Long walk to freezedom
Nzuzo Mnikathi, who wrote his matric exams last year, has decided to begin his post-matric year on a selfless personal odyssey.
He is trudging the 111km distance to the South Pole to highlight the importance of early childhood development (ECD).
Last week, Mnikathi, part of a six-person team of South African adventurers, was scheduled to begin the hard slog, which they hope to complete in 14 days.
The expedition has been organised under the banner of a non-profit organisation, The Unlimited Child (TUC), to mobilise the public to invest in ECD, the first crucial stage in the development of a child.
Weak foundation education
Education experts attribute the consistently poor matric results and the recent woeful performance by grade four and six learners in annual national numeracy and literacy assessments to a weak foundational education system.
Iain Buchan is the brains behind the initiative and chairperson of the The Unlimited, which is a financial service provider based in Hillcrest, KwaZulu-Natal. He said urgent intervention was needed to address the plight of the more than six million children under the age of six “who have little to no exposure [to ECD]”.
He said: “If the average child has a potential of 10, then a child with no ECD [education] will only reach a potential of two. Not even the best teachers in the world will be able to impact on these children’s potential. They will always have a potential of two. They are untrainable and destined for a life of poverty as they will never have the ability to learn a skill.”
Ambassador for education
Buchan said Mnikathi was their “perfect ambassador”. “Here is a young man who has had a tough life, but is changing his future and has taken up our challenge to be an ambassador for TUC and the youngest black person ever to walk to the South Pole. He is a living example that people have unlimited potential,” said Buchan.
Mnikathi said: “I have been through a lot myself and this initiative strikes a chord with me. I want to use this experience not only to raise awareness about the negative impact of growing up without exposure to any form of education, but also to inspire young children and show them that everything is possible. I want to show them that you can overcome difficulties with determination and the right attitude.”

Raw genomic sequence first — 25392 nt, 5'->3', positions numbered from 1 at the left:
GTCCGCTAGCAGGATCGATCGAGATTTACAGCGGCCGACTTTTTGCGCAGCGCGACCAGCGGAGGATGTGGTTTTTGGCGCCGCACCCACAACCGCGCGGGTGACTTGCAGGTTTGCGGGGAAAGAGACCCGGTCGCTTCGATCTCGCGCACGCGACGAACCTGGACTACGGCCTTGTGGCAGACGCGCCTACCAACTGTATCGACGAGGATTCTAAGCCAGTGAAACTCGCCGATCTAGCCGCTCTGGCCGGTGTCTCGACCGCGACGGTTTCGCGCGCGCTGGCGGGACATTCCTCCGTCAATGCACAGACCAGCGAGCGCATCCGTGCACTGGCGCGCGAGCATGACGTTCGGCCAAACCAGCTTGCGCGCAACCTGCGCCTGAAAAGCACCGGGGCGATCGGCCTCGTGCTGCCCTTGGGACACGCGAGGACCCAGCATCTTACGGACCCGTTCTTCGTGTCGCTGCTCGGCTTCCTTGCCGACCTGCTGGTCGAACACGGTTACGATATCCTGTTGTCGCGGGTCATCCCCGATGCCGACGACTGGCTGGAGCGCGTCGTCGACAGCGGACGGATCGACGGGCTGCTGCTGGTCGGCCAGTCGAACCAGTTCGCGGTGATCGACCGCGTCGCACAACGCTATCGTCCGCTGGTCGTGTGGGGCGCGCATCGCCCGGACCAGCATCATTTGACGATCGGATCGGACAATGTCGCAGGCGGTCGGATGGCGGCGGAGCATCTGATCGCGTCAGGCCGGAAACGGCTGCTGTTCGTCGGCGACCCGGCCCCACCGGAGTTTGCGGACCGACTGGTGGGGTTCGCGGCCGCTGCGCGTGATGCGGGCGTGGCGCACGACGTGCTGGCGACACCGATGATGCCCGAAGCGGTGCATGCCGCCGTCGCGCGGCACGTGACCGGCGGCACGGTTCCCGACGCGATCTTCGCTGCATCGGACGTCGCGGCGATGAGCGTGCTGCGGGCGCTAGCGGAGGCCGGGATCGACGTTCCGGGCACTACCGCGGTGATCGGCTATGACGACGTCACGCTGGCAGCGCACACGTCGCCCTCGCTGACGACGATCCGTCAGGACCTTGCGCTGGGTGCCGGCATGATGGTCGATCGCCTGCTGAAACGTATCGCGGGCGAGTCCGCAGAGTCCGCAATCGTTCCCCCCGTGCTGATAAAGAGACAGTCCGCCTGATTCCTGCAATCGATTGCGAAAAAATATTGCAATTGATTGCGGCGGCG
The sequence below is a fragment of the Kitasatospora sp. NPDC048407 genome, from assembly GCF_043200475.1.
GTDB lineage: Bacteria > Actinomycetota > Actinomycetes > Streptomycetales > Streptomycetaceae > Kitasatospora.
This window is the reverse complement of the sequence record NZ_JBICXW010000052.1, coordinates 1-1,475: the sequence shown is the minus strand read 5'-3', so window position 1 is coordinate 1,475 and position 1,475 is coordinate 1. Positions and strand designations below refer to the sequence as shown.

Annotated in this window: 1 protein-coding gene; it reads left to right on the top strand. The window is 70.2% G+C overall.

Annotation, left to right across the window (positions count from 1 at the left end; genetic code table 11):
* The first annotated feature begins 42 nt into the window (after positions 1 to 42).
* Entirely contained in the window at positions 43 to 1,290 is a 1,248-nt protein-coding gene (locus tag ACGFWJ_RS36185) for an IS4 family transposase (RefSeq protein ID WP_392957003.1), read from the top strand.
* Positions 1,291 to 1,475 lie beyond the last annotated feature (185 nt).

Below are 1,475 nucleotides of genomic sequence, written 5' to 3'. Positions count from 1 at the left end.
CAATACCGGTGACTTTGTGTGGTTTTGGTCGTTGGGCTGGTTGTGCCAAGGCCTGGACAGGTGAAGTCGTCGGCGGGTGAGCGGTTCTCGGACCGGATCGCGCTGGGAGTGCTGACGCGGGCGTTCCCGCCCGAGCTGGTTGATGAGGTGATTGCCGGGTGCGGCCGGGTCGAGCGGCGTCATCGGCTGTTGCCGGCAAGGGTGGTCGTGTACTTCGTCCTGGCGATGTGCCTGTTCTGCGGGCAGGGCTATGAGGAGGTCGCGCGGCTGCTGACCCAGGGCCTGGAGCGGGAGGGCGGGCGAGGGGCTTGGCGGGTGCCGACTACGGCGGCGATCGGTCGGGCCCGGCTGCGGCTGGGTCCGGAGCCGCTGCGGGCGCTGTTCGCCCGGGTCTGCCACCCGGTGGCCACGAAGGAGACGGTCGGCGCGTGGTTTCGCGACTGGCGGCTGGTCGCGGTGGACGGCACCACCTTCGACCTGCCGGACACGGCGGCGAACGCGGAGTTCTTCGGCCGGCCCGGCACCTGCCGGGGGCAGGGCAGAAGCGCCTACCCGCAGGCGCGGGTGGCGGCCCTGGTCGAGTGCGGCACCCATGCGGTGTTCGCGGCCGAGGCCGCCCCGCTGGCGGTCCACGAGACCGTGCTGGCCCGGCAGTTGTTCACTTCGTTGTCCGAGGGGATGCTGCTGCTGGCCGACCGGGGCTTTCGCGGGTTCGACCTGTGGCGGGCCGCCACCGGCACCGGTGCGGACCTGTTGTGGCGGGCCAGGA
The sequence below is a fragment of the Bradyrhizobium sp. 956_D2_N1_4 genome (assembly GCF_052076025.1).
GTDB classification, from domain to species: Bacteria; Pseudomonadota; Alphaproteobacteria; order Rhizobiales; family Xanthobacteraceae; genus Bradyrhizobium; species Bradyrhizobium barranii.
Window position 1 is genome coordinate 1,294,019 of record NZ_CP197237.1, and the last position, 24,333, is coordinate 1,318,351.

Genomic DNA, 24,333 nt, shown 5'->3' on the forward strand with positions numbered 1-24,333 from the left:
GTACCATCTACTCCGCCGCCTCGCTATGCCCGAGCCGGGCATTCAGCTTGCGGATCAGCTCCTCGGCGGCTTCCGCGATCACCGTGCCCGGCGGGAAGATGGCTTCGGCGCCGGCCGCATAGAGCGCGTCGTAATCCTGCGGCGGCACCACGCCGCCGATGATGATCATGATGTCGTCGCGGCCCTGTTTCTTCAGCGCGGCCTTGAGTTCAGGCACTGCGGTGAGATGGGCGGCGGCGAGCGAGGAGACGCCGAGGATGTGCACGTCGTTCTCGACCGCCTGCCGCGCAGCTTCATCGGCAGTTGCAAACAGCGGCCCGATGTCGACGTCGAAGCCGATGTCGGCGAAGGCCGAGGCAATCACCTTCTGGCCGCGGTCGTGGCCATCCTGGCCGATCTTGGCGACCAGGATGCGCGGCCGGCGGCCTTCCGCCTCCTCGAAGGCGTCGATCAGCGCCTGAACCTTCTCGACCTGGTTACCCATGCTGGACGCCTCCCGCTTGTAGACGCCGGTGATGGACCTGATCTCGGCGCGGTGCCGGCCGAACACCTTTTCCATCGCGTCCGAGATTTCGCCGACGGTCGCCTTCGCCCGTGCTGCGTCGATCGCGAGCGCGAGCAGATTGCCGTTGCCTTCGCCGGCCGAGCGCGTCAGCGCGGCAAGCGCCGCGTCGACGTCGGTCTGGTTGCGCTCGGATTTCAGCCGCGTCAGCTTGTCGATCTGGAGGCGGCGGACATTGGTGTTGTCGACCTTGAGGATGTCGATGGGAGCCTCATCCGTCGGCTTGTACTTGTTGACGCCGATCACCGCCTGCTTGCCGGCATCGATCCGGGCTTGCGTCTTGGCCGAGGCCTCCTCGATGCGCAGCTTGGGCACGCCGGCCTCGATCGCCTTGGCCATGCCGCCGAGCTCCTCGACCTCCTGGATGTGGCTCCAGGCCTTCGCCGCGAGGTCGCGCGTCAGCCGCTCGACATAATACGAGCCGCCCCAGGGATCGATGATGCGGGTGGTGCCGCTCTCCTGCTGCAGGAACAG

Buchan said Mnikathi underwent intensive specialised physical and mental training in December last year to ensure that he was up to the challenge. It included a great deal of walking and dragging a tyre to simulate the 40kg sledge he will be pulling in Antarctica.
He also had to endure a number of freezer training sessions in a commercial freezer to help acclimatise himself to the sub-zero temperatures, which range from -30°C to -60°C.
A polar veteran, Sean Wisedale, who is also part of the expedition, said exposing Mnikathi to the extreme cold conditions “will also remind him that, in Antarctica, while the team will be with him every step of the way, physically he will have no assistance other than his own will”.
Buchan said the private sector had been very generous to the TUC and had donated money and toys.
But he appealed for more assistance so that the organisation could extend its reach. “At the moment we are serving communities around the Valley of a Thousands Hills,” he said. “Three percent of our company’s bottom line goes directly to the TUC. We have distributed 14 500 toys, trained 500 caregivers and are working closely with 250 crèches. We have also developed a training kit with a full set of toys.”
Buchan said the idea was to make the project “duplicable”, adding that “we don’t own it and we would be happy to work with anyone who shares our vision”.